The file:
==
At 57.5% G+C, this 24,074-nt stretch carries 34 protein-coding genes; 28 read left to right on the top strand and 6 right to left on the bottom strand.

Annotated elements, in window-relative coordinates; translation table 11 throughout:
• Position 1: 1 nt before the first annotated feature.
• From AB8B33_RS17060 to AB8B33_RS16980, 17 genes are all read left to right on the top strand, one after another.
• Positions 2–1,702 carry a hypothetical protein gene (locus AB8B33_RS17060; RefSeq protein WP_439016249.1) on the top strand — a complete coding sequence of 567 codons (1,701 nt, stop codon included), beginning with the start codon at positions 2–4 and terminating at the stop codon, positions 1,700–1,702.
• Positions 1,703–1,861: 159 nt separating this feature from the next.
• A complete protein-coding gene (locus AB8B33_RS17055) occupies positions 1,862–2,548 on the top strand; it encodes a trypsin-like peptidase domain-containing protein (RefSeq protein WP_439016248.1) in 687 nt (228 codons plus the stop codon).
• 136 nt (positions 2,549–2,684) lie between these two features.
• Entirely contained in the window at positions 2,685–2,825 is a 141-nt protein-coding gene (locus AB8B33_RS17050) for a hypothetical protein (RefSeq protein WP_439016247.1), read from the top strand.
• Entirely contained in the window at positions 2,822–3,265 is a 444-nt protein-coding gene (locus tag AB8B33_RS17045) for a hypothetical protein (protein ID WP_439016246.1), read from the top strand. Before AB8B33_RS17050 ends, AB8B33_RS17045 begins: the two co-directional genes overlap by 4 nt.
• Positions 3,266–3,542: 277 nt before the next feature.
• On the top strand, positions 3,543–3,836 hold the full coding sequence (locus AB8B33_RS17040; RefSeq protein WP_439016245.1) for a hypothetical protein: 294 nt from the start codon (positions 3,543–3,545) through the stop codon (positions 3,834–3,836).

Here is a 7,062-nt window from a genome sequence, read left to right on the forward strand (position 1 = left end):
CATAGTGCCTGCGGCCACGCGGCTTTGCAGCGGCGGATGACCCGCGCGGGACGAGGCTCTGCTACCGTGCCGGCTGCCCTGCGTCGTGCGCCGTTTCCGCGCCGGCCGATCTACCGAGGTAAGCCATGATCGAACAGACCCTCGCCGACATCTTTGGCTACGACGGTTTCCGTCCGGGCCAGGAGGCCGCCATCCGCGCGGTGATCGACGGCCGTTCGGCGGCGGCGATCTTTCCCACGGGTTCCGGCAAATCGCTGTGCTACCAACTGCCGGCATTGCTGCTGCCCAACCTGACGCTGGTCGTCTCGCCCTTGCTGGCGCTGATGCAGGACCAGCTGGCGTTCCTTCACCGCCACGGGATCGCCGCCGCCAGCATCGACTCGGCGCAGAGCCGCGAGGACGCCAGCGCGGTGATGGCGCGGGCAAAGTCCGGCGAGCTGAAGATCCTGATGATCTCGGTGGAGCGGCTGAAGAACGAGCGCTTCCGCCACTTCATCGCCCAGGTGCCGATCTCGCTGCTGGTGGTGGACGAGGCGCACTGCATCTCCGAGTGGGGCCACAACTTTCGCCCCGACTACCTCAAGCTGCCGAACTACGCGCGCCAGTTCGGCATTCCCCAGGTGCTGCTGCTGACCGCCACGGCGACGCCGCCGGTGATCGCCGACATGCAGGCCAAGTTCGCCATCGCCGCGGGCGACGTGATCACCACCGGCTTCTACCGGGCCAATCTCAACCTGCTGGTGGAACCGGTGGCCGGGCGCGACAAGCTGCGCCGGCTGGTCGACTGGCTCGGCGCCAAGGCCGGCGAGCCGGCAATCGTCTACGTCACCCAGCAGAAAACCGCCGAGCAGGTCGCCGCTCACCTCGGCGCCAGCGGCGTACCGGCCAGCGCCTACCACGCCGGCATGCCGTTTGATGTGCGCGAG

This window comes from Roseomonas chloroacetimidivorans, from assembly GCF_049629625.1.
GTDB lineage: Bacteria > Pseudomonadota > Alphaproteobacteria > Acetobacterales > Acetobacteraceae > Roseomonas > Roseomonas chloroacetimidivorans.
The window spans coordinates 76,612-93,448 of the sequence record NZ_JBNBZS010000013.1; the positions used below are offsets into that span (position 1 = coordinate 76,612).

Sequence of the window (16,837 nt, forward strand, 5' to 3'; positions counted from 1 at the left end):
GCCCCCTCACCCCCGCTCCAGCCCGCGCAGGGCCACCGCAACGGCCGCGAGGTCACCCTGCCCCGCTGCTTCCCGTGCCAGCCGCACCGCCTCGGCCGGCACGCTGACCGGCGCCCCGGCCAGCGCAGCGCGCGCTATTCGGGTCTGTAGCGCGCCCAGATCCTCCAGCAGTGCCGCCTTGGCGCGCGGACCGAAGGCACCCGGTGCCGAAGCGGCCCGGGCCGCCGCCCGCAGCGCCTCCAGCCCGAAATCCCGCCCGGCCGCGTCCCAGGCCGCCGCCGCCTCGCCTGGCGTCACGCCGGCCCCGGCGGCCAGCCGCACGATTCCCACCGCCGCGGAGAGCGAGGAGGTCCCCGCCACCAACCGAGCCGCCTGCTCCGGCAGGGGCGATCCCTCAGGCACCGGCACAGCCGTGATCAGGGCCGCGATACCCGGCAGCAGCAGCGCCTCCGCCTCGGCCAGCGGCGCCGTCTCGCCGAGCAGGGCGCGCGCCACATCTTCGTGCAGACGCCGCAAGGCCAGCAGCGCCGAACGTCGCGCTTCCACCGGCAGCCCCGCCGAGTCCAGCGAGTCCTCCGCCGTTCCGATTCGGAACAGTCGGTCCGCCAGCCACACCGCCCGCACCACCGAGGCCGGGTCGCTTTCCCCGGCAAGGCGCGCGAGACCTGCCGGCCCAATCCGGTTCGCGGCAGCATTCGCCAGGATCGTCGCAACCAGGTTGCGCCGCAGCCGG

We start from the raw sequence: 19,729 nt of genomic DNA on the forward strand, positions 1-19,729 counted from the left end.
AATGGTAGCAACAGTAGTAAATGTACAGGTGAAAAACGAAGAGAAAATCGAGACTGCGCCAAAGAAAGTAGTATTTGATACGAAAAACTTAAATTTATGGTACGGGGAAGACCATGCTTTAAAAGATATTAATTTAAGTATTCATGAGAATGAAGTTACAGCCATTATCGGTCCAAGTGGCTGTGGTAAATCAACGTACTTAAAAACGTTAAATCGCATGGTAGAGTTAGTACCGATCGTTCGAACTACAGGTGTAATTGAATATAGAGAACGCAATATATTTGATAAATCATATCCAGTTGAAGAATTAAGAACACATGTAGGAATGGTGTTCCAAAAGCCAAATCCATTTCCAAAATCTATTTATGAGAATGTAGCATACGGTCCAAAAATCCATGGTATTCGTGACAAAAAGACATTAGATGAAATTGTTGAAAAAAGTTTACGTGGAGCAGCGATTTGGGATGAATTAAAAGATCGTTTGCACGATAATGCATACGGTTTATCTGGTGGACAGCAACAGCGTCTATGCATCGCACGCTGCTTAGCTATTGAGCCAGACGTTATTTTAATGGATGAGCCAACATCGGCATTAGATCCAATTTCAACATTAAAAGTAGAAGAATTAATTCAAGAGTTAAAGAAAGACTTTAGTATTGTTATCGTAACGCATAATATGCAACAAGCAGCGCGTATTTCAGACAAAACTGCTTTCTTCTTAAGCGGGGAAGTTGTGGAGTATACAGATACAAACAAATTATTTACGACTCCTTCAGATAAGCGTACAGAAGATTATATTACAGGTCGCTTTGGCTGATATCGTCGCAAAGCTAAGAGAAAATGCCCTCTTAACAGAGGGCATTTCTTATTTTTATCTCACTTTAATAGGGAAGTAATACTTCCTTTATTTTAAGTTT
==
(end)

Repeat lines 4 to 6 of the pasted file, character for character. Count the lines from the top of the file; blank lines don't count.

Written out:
• From AB8B33_RS17060 to AB8B33_RS16980, 17 genes are all read left to right on the top strand, one after another.
• Positions 2–1,702 carry a hypothetical protein gene (locus AB8B33_RS17060; RefSeq protein WP_439016249.1) on the top strand — a complete coding sequence of 567 codons (1,701 nt, stop codon included), beginning with the start codon at positions 2–4 and terminating at the stop codon, positions 1,700–1,702.
• Positions 1,703–1,861: 159 nt separating this feature from the next.